A new post tax reform rule: Non-U.S. investor’s capital gain from the sale of an interest in a U.S. partnership is now subject to U.S. federal income tax.
The U.S. tax reform entered into force as of January 1, 2018 contains, among many other complex rules related to non-U.S. taxpayers, a provision applicable (and important) to persons acquiring or disposing an interest in a partnership (or in any other entity that is treated as a partnership for U.S federal income tax purposes, such as LLC). The Code makes it clear now that when a foreign person disposes of an interest in a U.S. or non-U.S. partnership that is engaged in a U.S. trade or business, any gain that is attributable to the partnership’s U.S. trade or business is treated as effectively connected to a U.S. trade or business and subject to U.S. federal income tax. This rule is generally similar to the provision contained in the U.S. model tax convention (and also in the OECD and UN models), pursuant to which “Gains from the alienation of movable property forming part of the business property of a permanent establishment which an enterprise of a Contracting State has in the other Contracting State, including such gains from the alienation of such a permanent establishment (alone or with the whole enterprise), may be taxed in that other State.” The reference to “permanent establishment” in the U.S. treaty, sometimes aligns with the definition of “trade or business,” but sometimes it does not. The question of whether the new rule overrides a tax treaty is a long-discussed question. The U.S. Constitution provides that, new domestic laws override the provisions of existing treaties (by giving the treaties a status of a domestic law – i.e., “Law of the Land”).
This new rule, comes in a response to a court decision from July 13, 2017 (Grecian Magnesite Mining, Industrial & Shipping Co., SA v. Commissioner, 149 T.C. No. 3) confirming that a non-U.S. investor’s capital gain from the sale of an interest in a partnership that is engaged in a U.S. trade or business generally is not subject to U.S. federal income tax. In this decision, the Tax Court rejected a longstanding IRS ruling providing that such non-U.S. seller is subject to tax in the U.S. upon the sale of an interest in a partnership. Therefore, the new rule under the Code makes it clear that the IRS ruling is the appropriate treatment.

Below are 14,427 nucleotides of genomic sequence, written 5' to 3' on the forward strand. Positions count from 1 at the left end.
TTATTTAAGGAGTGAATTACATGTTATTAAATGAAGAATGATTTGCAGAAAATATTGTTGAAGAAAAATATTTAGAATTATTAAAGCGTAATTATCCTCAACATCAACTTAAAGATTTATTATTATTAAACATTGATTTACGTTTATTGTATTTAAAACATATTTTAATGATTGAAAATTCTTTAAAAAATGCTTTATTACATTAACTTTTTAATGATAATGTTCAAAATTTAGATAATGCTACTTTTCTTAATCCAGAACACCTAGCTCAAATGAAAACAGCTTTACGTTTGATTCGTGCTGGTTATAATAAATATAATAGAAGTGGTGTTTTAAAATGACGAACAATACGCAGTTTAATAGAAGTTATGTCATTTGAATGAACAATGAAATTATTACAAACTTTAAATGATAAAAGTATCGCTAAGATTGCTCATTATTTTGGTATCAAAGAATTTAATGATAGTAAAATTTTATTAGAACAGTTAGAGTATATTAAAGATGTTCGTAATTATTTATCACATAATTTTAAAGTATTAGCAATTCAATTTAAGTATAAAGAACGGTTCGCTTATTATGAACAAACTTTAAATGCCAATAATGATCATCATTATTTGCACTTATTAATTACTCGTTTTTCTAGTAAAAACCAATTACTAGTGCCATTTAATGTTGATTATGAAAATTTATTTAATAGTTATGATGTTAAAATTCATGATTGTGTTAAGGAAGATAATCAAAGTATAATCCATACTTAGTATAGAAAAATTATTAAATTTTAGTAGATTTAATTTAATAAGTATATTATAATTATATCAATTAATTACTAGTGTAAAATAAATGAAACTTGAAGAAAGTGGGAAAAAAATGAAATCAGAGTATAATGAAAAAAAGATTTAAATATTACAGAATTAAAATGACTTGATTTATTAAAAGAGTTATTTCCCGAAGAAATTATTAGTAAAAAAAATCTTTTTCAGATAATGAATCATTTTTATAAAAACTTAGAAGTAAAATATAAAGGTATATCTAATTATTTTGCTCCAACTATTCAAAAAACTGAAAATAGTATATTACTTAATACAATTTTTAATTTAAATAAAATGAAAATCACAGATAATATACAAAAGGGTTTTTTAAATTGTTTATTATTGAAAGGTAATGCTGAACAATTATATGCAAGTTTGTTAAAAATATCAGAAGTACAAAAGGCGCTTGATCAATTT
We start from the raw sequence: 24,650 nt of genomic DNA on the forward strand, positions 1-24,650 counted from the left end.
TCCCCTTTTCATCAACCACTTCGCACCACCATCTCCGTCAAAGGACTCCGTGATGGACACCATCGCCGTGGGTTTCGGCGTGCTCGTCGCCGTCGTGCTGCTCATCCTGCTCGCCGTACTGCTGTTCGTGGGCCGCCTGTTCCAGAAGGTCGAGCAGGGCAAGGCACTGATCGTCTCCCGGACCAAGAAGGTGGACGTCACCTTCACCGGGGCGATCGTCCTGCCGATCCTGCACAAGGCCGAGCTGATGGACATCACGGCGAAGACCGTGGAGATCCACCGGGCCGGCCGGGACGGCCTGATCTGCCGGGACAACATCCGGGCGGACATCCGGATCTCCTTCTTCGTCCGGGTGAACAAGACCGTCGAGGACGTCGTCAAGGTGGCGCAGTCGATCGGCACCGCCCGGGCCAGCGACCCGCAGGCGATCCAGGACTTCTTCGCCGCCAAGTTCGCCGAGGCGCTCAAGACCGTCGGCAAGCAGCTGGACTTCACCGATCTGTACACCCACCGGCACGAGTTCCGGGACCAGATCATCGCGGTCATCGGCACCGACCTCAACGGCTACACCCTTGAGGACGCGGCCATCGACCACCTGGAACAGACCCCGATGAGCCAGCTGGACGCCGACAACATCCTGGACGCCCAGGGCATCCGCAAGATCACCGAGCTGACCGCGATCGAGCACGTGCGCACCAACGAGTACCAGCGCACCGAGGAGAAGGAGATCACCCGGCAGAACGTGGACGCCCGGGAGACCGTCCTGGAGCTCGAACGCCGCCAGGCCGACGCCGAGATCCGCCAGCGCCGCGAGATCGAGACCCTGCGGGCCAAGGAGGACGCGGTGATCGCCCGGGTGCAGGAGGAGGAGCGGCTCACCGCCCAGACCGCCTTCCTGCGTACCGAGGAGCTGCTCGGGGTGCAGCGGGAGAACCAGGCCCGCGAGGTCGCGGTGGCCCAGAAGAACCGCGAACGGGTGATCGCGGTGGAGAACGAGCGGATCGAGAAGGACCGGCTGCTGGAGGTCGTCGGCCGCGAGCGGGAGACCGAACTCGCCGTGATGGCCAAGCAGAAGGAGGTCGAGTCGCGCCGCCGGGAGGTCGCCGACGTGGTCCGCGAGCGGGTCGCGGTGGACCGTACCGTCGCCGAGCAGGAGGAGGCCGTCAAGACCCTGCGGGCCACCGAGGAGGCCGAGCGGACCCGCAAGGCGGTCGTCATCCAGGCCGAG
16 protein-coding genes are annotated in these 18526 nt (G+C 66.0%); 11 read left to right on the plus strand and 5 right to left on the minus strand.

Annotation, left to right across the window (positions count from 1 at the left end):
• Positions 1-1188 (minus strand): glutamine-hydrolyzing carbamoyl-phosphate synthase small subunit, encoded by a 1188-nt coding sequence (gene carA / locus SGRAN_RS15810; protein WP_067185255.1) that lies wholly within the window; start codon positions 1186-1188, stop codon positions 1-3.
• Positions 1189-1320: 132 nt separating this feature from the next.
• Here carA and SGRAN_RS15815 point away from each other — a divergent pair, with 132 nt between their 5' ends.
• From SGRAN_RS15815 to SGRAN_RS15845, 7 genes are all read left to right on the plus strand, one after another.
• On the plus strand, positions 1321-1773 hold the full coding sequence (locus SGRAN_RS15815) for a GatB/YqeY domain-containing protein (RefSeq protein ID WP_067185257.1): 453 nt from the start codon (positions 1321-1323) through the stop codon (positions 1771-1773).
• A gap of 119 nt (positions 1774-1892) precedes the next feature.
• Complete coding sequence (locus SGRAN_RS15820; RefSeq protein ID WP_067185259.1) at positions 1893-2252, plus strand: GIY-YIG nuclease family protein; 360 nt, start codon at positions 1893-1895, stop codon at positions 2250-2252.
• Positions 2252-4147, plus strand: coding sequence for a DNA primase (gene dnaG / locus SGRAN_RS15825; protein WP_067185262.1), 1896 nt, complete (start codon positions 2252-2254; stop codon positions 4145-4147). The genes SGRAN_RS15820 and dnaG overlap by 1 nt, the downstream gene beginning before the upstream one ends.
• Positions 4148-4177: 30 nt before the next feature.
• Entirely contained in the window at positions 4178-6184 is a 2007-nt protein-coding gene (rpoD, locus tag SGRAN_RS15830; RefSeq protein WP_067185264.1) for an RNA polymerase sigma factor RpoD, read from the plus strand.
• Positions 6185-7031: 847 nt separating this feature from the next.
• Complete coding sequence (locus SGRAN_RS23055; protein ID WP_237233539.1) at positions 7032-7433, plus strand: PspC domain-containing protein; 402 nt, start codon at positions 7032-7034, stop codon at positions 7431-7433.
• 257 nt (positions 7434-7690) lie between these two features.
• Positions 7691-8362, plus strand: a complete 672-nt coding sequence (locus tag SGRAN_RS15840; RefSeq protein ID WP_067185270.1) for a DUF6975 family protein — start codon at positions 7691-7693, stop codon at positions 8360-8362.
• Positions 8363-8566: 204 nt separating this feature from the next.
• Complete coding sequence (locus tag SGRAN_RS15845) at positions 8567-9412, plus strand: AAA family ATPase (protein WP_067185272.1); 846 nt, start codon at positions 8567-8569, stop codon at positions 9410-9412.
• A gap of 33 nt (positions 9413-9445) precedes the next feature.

Also, as of January 1, 2018, a purchaser of interest in a partnership is required to withhold at a 10% rate of the total consideration paid by it (i.e., the purchase price) and pay such amount to the IRS, whether the interest in the partnership is of a U.S. or a foreign partnership, to the extent such partnership is engaged in a US trade or business.
The code provides for exceptions to the withholding requirements, if (i) the purchaser receives an affidavit from the seller affirming the seller’s U.S. residency (normally in a W-9 form), (ii) no portion of the gain is attributable to a U.S. trade or business, (iii) the IRS agrees to a lower withholding amount, or (iv) the interest sold is an interest in a publicly traded partnership. Failure to withhold by the purchaser results in the partnership to be required to withhold from any distributions made to the purchaser (plus applicable interest). This requirement is not subject to any minimum threshold of the partnership income that is effectively connected with a U.S. trade or business, and applies irrespective of the amount of income that is effectively connected to a U.S. trade or business.
When examining whether a partnership is engaged in a U.S. trade or business or not, one should consider not only obtaining the W-9 forms from sellers, but also to obtain appropriate assurances and indemnifications from the seller that the partnership is not engaged in a U.S. trade or business. Given the effect that a failure to withhold can have on the partnership (why after seller is out of the picture), it is crucial for partnerships to ensure, prior to the acquisition, that they are aware of all transfers of interests in the partnership and they are also able to comply with these new rules.
General partners, sponsors, and managers should run their proper due-diligence with the right amount of investigation regarding any consent to transfer that is provided in the partnership agreement given this new provision.
Although the Code does not currently provide for a certification process for the partnership (or the transferor) that no portion of the gain is attributable to a U.S. trade or business, the IRS has specific authority to implement the withholding provision. The IRS will provide, in the near future guidance that should provide some comfort to transferees. It is also ambiguous how tax treaties may impact the withholding requirements, but as stated above, seems like the treaties already contain a provision that can support this new rule of withholding, for computing the tax credits.
Please consider the above when representing a buyer or seller in a purchase or sale of an interest in a partnership. It is also a good idea to consider the appropriate language in any operating agreement (U.S. or non-US partnership, if it is expected for the partnership to have activities in the US).
We are happy to answer any question you may have on this issue. Please contact Oz Halabi